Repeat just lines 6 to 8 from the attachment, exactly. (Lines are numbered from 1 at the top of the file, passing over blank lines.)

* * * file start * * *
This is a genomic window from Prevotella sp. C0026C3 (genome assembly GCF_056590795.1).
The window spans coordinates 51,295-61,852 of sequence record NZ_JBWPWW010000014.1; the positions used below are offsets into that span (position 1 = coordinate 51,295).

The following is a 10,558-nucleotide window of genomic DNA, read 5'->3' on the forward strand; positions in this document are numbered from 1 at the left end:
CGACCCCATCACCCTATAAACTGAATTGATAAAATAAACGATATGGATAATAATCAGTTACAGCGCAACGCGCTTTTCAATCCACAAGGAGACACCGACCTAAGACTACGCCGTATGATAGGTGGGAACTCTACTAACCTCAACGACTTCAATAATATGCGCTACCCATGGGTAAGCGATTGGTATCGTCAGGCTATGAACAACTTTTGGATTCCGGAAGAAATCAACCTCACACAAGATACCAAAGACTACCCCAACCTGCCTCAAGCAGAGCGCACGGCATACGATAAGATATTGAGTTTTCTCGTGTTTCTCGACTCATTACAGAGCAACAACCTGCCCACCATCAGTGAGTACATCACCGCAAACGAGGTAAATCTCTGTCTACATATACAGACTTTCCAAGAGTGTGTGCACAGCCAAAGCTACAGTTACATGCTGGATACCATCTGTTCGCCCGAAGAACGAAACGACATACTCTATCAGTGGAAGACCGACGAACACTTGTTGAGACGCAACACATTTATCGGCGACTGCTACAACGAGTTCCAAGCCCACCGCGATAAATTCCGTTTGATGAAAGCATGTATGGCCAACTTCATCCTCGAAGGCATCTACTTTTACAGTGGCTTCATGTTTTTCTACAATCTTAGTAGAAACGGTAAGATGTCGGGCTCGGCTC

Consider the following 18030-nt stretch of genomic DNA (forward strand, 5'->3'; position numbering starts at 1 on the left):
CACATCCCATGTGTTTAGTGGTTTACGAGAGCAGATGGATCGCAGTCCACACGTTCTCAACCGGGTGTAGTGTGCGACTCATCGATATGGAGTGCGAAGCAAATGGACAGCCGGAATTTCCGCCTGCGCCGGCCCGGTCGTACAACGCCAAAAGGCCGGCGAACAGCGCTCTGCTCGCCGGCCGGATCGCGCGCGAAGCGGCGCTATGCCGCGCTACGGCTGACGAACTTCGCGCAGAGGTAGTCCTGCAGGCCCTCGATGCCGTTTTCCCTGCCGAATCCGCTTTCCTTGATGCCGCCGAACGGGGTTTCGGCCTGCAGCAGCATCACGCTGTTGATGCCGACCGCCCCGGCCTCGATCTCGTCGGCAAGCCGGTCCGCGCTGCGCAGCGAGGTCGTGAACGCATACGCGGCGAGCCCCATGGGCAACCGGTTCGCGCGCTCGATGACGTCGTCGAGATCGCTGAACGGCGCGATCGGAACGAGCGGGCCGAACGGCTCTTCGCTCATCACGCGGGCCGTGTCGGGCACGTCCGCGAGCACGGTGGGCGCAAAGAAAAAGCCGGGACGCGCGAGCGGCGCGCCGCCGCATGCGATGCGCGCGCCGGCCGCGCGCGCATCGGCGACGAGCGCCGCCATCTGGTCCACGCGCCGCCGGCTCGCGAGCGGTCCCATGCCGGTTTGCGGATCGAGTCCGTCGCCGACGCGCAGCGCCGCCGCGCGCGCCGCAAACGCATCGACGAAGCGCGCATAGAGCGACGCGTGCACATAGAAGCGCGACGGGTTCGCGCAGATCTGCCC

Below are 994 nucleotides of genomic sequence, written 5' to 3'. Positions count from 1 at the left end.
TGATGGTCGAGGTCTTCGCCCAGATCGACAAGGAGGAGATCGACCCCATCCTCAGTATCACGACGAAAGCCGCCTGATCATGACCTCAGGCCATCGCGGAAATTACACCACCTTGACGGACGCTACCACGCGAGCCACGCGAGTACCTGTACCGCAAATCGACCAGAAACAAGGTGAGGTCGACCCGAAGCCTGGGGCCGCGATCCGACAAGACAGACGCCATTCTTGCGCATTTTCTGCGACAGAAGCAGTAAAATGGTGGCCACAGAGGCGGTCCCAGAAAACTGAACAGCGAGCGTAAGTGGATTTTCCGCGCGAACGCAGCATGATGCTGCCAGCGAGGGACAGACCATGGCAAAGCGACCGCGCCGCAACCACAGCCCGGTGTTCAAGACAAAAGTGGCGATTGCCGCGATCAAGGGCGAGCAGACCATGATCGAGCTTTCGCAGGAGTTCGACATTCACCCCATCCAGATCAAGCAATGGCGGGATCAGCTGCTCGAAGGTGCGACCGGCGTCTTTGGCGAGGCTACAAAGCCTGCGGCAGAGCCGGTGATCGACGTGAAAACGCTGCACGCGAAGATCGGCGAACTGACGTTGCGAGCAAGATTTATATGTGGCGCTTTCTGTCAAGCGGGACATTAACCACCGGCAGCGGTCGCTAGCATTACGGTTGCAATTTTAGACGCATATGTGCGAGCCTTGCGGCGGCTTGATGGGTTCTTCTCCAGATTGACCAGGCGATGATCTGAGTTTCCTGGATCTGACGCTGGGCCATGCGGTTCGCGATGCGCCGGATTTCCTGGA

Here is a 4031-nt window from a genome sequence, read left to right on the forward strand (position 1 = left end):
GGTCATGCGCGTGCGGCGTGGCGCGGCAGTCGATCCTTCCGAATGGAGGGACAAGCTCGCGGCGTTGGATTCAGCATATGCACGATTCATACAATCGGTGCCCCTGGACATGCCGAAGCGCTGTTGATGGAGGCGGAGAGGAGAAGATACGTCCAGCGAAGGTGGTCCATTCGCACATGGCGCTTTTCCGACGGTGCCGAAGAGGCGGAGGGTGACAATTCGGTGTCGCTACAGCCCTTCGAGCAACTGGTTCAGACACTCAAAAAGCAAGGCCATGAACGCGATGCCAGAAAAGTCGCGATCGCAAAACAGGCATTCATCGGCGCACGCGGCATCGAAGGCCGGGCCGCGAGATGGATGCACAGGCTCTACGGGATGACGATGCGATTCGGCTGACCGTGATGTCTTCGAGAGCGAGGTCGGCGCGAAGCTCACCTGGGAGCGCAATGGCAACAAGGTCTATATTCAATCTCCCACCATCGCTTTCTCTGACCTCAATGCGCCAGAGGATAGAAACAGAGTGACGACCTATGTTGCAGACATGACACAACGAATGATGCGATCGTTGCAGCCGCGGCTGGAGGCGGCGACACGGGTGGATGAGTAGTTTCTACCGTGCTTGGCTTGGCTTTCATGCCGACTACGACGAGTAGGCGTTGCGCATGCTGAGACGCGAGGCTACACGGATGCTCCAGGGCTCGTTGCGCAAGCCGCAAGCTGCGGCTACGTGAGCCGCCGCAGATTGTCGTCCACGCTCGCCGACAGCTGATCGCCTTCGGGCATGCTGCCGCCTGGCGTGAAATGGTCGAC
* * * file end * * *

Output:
CACATCCCATGTGTTTAGTGGTTTACGAGAGCAGATGGATCGCAGTCCACACGTTCTCAACCGGGTGTAGTGTGCGACTCATCGATATGGAGTGCGAAGCAAATGGACAGCCGGAATTTCCGCCTGCGCCGGCCCGGTCGTACAACGCCAAAAGGCCGGCGAACAGCGCTCTGCTCGCCGGCCGGATCGCGCGCGAAGCGGCGCTATGCCGCGCTACGGCTGACGAACTTCGCGCAGAGGTAGTCCTGCAGGCCCTCGATGCCGTTTTCCCTGCCGAATCCGCTTTCCTTGATGCCGCCGAACGGGGTTTCGGCCTGCAGCAGCATCACGCTGTTGATGCCGACCGCCCCGGCCTCGATCTCGTCGGCAAGCCGGTCCGCGCTGCGCAGCGAGGTCGTGAACGCATACGCGGCGAGCCCCATGGGCAACCGGTTCGCGCGCTCGATGACGTCGTCGAGATCGCTGAACGGCGCGATCGGAACGAGCGGGCCGAACGGCTCTTCGCTCATCACGCGGGCCGTGTCGGGCACGTCCGCGAGCACGGTGGGCGCAAAGAAAAAGCCGGGACGCGCGAGCGGCGCGCCGCCGCATGCGATGCGCGCGCCGGCCGCGCGCGCATCGGCGACGAGCGCCGCCATCTGGTCCACGCGCCGCCGGCTCGCGAGCGGTCCCATGCCGGTTTGCGGATCGAGTCCGTCGCCGACGCGCAGCGCCGCCGCGCGCGCCGCAAACGCATCGACGAAGCGCGCATAGAGCGACGCGTGCACATAGAAGCGCGACGGGTTCGCGCAGATCTGCCC

Below are 994 nucleotides of genomic sequence, written 5' to 3'. Positions count from 1 at the left end.
TGATGGTCGAGGTCTTCGCCCAGATCGACAAGGAGGAGATCGACCCCATCCTCAGTATCACGACGAAAGCCGCCTGATCATGACCTCAGGCCATCGCGGAAATTACACCACCTTGACGGACGCTACCACGCGAGCCACGCGAGTACCTGTACCGCAAATCGACCAGAAACAAGGTGAGGTCGACCCGAAGCCTGGGGCCGCGATCCGACAAGACAGACGCCATTCTTGCGCATTTTCTGCGACAGAAGCAGTAAAATGGTGGCCACAGAGGCGGTCCCAGAAAACTGAACAGCGAGCGTAAGTGGATTTTCCGCGCGAACGCAGCATGATGCTGCCAGCGAGGGACAGACCATGGCAAAGCGACCGCGCCGCAACCACAGCCCGGTGTTCAAGACAAAAGTGGCGATTGCCGCGATCAAGGGCGAGCAGACCATGATCGAGCTTTCGCAGGAGTTCGACATTCACCCCATCCAGATCAAGCAATGGCGGGATCAGCTGCTCGAAGGTGCGACCGGCGTCTTTGGCGAGGCTACAAAGCCTGCGGCAGAGCCGGTGATCGACGTGAAAACGCTGCACGCGAAGATCGGCGAACTGACGTTGCGAGCAAGATTTATATGTGGCGCTTTCTGTCAAGCGGGACATTAACCACCGGCAGCGGTCGCTAGCATTACGGTTGCAATTTTAGACGCATATGTGCGAGCCTTGCGGCGGCTTGATGGGTTCTTCTCCAGATTGACCAGGCGATGATCTGAGTTTCCTGGATCTGACGCTGGGCCATGCGGTTCGCGATGCGCCGGATTTCCTGGA